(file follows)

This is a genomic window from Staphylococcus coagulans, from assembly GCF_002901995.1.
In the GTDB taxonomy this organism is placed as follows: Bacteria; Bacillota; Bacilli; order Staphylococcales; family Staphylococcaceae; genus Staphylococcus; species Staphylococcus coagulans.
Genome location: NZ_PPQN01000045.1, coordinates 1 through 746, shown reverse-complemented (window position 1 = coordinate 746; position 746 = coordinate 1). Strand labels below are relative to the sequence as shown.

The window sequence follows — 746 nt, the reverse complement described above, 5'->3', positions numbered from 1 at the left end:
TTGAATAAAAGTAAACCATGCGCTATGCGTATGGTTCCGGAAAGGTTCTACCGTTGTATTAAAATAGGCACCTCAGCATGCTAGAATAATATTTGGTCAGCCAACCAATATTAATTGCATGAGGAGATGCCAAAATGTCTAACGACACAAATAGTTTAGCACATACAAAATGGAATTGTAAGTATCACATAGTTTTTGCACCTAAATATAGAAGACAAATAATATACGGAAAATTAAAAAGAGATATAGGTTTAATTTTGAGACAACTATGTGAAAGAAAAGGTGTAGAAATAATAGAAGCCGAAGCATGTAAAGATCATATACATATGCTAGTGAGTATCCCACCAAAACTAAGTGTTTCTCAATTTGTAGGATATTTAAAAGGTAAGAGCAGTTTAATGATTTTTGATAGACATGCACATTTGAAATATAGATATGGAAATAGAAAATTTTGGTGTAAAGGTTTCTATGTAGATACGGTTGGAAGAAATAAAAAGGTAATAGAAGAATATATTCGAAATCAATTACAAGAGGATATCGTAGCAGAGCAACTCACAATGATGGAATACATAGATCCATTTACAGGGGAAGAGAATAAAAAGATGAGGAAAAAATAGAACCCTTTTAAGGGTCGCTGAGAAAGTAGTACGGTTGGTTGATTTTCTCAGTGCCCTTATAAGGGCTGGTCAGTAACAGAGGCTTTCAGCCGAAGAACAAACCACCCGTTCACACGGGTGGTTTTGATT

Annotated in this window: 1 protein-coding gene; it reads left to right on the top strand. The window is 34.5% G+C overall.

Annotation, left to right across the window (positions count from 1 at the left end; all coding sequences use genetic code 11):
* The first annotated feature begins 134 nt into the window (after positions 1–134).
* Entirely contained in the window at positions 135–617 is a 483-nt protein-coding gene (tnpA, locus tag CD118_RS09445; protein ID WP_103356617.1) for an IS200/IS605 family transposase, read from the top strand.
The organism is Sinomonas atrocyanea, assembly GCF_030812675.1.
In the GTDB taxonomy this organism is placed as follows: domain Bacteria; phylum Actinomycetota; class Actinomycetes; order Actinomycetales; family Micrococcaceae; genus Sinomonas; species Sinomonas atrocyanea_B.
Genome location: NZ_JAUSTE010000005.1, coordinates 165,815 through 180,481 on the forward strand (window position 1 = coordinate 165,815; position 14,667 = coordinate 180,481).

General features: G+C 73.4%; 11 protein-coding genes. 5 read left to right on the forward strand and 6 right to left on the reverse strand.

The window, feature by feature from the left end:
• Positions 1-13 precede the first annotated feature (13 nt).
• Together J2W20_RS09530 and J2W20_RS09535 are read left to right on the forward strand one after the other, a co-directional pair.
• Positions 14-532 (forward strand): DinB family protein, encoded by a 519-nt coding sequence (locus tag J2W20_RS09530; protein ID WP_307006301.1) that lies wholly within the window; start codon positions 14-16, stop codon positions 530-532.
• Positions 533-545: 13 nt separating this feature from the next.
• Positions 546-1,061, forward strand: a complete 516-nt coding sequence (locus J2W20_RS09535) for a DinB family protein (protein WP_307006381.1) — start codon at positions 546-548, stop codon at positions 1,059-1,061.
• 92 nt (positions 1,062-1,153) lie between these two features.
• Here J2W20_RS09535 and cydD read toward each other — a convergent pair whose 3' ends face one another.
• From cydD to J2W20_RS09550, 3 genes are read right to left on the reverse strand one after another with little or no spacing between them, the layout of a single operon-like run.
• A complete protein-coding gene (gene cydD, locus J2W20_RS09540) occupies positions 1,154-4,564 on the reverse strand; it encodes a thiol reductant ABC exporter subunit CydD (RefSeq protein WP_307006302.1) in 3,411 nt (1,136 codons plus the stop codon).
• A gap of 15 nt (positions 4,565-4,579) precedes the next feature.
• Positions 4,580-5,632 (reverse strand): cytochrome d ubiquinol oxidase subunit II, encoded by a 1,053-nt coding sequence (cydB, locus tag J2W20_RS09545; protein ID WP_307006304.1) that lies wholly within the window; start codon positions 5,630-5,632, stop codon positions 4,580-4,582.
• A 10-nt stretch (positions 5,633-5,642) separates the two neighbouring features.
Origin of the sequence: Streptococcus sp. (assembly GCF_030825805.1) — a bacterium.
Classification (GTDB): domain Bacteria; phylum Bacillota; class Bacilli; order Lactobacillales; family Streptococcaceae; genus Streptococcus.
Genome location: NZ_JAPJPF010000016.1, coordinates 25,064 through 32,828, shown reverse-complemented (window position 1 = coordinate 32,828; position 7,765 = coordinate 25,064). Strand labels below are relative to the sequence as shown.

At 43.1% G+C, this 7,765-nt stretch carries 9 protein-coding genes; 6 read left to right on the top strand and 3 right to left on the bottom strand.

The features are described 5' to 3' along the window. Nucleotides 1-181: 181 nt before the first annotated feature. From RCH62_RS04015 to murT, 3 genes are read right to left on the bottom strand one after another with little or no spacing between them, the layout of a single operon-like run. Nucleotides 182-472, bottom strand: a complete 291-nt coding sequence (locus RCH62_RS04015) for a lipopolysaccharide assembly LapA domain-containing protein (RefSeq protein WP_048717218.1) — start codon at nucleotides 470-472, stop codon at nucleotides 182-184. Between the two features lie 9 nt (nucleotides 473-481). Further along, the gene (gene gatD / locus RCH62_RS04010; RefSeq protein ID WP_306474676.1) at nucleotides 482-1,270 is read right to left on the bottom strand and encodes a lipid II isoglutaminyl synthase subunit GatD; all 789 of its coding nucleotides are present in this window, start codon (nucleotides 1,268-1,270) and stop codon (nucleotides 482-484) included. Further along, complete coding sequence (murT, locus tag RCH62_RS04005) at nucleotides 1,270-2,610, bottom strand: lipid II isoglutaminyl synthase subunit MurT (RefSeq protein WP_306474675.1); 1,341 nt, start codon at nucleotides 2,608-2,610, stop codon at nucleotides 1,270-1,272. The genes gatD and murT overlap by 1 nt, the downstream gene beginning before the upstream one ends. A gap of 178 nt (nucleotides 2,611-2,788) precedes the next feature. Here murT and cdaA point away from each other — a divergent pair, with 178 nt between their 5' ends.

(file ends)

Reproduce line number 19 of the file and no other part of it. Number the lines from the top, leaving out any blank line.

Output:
• Positions 546-1,061, forward strand: a complete 516-nt coding sequence (locus J2W20_RS09535) for a DinB family protein (protein WP_307006381.1) — start codon at positions 546-548, stop codon at positions 1,059-1,061.